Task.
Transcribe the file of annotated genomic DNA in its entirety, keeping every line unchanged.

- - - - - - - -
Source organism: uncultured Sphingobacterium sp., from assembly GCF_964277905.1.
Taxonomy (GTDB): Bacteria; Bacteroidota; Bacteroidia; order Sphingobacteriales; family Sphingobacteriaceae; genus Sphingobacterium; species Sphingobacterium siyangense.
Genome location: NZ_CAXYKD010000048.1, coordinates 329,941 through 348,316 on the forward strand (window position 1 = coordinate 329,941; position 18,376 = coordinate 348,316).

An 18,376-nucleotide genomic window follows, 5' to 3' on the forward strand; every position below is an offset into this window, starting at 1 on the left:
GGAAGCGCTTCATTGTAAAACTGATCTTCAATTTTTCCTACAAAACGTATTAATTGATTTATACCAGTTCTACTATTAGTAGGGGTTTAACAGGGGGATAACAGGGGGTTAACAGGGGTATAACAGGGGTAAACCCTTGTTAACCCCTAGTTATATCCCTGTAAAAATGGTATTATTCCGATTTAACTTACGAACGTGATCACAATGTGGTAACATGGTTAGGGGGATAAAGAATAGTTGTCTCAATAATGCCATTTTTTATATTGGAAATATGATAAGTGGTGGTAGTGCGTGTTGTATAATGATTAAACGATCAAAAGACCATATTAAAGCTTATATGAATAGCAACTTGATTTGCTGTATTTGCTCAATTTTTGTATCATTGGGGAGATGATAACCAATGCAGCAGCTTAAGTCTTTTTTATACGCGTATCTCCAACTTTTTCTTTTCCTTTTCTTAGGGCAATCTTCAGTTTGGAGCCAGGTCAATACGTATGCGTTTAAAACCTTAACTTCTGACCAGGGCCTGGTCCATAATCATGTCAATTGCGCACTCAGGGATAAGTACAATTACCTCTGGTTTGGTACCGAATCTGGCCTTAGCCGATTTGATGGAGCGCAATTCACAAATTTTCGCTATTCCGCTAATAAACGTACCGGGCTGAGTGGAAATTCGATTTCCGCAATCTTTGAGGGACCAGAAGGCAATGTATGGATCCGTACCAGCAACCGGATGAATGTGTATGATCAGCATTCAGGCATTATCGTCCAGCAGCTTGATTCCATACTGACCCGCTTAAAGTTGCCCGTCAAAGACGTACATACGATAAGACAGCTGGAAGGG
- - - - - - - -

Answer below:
Source organism: uncultured Sphingobacterium sp., from assembly GCF_964277905.1.
Taxonomy (GTDB): Bacteria; Bacteroidota; Bacteroidia; order Sphingobacteriales; family Sphingobacteriaceae; genus Sphingobacterium; species Sphingobacterium siyangense.
Genome location: NZ_CAXYKD010000048.1, coordinates 329,941 through 348,316 on the forward strand (window position 1 = coordinate 329,941; position 18,376 = coordinate 348,316).

An 18,376-nucleotide genomic window follows, 5' to 3' on the forward strand; every position below is an offset into this window, starting at 1 on the left:
GGAAGCGCTTCATTGTAAAACTGATCTTCAATTTTTCCTACAAAACGTATTAATTGATTTATACCAGTTCTACTATTAGTAGGGGTTTAACAGGGGGATAACAGGGGGTTAACAGGGGTATAACAGGGGTAAACCCTTGTTAACCCCTAGTTATATCCCTGTAAAAATGGTATTATTCCGATTTAACTTACGAACGTGATCACAATGTGGTAACATGGTTAGGGGGATAAAGAATAGTTGTCTCAATAATGCCATTTTTTATATTGGAAATATGATAAGTGGTGGTAGTGCGTGTTGTATAATGATTAAACGATCAAAAGACCATATTAAAGCTTATATGAATAGCAACTTGATTTGCTGTATTTGCTCAATTTTTGTATCATTGGGGAGATGATAACCAATGCAGCAGCTTAAGTCTTTTTTATACGCGTATCTCCAACTTTTTCTTTTCCTTTTCTTAGGGCAATCTTCAGTTTGGAGCCAGGTCAATACGTATGCGTTTAAAACCTTAACTTCTGACCAGGGCCTGGTCCATAATCATGTCAATTGCGCACTCAGGGATAAGTACAATTACCTCTGGTTTGGTACCGAATCTGGCCTTAGCCGATTTGATGGAGCGCAATTCACAAATTTTCGCTATTCCGCTAATAAACGTACCGGGCTGAGTGGAAATTCGATTTCCGCAATCTTTGAGGGACCAGAAGGCAATGTATGGATCCGTACCAGCAACCGGATGAATGTGTATGATCAGCATTCAGGCATTATCGTCCAGCAGCTTGATTCCATACTGACCCGCTTAAAGTTGCCCGTCAAAGACGTACATACGATAAGACAGCTGGAAGGG